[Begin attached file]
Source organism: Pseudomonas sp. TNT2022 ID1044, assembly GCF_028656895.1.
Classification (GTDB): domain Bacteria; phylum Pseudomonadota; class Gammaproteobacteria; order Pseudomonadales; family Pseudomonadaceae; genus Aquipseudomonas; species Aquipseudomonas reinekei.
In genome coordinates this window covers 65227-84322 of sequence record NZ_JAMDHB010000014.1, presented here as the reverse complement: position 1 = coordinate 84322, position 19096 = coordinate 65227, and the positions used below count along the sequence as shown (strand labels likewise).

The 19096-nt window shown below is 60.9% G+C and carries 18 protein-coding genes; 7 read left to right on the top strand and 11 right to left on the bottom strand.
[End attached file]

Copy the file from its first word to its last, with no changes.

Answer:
Source organism: Pseudomonas sp. TNT2022 ID1044, assembly GCF_028656895.1.
Classification (GTDB): domain Bacteria; phylum Pseudomonadota; class Gammaproteobacteria; order Pseudomonadales; family Pseudomonadaceae; genus Aquipseudomonas; species Aquipseudomonas reinekei.
In genome coordinates this window covers 65227-84322 of sequence record NZ_JAMDHB010000014.1, presented here as the reverse complement: position 1 = coordinate 84322, position 19096 = coordinate 65227, and the positions used below count along the sequence as shown (strand labels likewise).

The 19096-nt window shown below is 60.9% G+C and carries 18 protein-coding genes; 7 read left to right on the top strand and 11 right to left on the bottom strand.